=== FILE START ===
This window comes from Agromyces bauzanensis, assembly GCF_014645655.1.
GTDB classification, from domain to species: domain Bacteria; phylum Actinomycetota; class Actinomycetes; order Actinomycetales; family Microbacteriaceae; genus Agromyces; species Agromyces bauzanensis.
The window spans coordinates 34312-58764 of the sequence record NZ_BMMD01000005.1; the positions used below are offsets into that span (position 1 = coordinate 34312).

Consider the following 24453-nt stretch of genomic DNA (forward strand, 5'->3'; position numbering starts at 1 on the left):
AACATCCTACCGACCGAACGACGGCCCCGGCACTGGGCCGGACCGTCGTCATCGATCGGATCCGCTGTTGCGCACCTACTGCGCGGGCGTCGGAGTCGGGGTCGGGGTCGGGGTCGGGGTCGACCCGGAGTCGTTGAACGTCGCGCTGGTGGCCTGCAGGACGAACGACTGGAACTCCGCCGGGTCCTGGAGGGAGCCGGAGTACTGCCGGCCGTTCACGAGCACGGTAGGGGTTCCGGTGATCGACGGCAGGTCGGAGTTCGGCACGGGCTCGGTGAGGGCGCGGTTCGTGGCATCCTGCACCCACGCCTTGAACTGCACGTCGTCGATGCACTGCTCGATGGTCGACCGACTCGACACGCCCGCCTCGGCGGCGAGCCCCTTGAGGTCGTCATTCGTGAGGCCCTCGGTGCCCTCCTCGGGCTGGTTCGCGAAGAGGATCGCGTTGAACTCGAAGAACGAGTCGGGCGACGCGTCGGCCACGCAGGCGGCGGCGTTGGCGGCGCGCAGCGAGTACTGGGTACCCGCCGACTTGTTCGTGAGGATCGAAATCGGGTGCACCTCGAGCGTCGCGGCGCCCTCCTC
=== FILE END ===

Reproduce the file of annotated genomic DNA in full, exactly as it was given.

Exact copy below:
This window comes from Agromyces bauzanensis, assembly GCF_014645655.1.
GTDB classification, from domain to species: domain Bacteria; phylum Actinomycetota; class Actinomycetes; order Actinomycetales; family Microbacteriaceae; genus Agromyces; species Agromyces bauzanensis.
The window spans coordinates 34312-58764 of the sequence record NZ_BMMD01000005.1; the positions used below are offsets into that span (position 1 = coordinate 34312).

Consider the following 24453-nt stretch of genomic DNA (forward strand, 5'->3'; position numbering starts at 1 on the left):
AACATCCTACCGACCGAACGACGGCCCCGGCACTGGGCCGGACCGTCGTCATCGATCGGATCCGCTGTTGCGCACCTACTGCGCGGGCGTCGGAGTCGGGGTCGGGGTCGGGGTCGGGGTCGACCCGGAGTCGTTGAACGTCGCGCTGGTGGCCTGCAGGACGAACGACTGGAACTCCGCCGGGTCCTGGAGGGAGCCGGAGTACTGCCGGCCGTTCACGAGCACGGTAGGGGTTCCGGTGATCGACGGCAGGTCGGAGTTCGGCACGGGCTCGGTGAGGGCGCGGTTCGTGGCATCCTGCACCCACGCCTTGAACTGCACGTCGTCGATGCACTGCTCGATGGTCGACCGACTCGACACGCCCGCCTCGGCGGCGAGCCCCTTGAGGTCGTCATTCGTGAGGCCCTCGGTGCCCTCCTCGGGCTGGTTCGCGAAGAGGATCGCGTTGAACTCGAAGAACGAGTCGGGCGACGCGTCGGCCACGCAGGCGGCGGCGTTGGCGGCGCGCAGCGAGTACTGGGTACCCGCCGACTTGTTCGTGAGGATCGAAATCGGGTGCACCTCGAGCGTCGCGGCGCCCTCCTC